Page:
On January 30, 1964, with the Cuban Missile Crisis a recent memory, Stanley Kubrick took a diversionary approach to Cold War tensions by releasing Dr. Strangelove Or: How I Learned to Stop Worrying and Love the Bomb. It was the first time an American film director had dared to cloak a serious political statement in black comedy. Kubrick said that he had set out to make an earnest movie but decided that the nuclear destruction scenarios he had studied were too absurd to be played as anything but grim farce.
Kubrick's daring vision convulsed audiences and most critics, who were also impressed with the film's authentic details. The B-52 bomber's interior was so convincing that U.S. Air Force officials demanded to know how Kubrick had managed to replicate it. He hadn't: The offending set was a brilliant speculation, culled from aviation books and magazines. New York Times critic Bosley Crowther led a small, vocal backlash, admiring some of the performances but calling the finale in which a Russian nuclear device incinerates the earth's surface ''malefic and sick.''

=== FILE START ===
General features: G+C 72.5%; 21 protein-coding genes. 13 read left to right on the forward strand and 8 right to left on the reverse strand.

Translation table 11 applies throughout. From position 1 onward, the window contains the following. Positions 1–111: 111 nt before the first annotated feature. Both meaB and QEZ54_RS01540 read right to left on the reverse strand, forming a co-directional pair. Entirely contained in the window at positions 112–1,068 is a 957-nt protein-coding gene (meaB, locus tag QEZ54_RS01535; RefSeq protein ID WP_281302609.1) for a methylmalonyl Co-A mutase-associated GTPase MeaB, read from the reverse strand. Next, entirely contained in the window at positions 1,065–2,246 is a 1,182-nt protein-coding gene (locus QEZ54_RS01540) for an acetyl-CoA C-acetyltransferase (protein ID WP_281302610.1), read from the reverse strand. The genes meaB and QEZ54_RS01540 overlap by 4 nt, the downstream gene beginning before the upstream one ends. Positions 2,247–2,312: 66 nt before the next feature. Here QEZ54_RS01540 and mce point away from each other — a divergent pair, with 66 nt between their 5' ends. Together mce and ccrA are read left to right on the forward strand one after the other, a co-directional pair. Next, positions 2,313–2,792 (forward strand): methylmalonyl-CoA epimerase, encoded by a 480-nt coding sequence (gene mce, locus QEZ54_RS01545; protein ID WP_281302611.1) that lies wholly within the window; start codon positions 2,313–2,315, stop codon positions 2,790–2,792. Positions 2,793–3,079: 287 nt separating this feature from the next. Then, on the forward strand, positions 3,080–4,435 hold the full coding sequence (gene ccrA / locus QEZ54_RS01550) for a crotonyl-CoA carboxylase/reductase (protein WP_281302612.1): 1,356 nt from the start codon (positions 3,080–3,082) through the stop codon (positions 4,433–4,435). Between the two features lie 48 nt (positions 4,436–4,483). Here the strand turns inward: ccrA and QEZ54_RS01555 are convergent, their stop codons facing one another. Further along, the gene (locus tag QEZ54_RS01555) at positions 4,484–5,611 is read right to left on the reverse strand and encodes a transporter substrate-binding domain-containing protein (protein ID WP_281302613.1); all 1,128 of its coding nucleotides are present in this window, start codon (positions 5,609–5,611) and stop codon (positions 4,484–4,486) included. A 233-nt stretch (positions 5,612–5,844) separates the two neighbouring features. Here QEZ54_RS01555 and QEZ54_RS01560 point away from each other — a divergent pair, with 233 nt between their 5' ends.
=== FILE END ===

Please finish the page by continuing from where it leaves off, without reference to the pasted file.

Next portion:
Strangelove production designer Ken Adam, 69, wonders what such naysayers would have made of the original ending. ''We filmed a gigantic pie fight in the War Room,'' he says, ''with George C. Scott swinging from that lighting fixture.'' But by the time Kubrick began previews, President Kennedy had been shot, and a closing scene ''with the President sitting on the floor covered in custard'' simply wouldn't fly, says Adam. Another key revision came when Peter Sellers originally cast to play not only President Merkin Muffley, Group Capt. Lionel Mandrake, and the title role, but also the bomb-riding Major T.J. ''King'' Kong broke an ankle a week into filming his cockpit scenes. ''That,'' says Adam, ''was the official reason Peter lost the (Kong) role.'' In fact, according to Adam, Kubrick didn't like Sellers' characterization and was secretly relieved when the injury provided an excuse to hire Slim Pickens instead.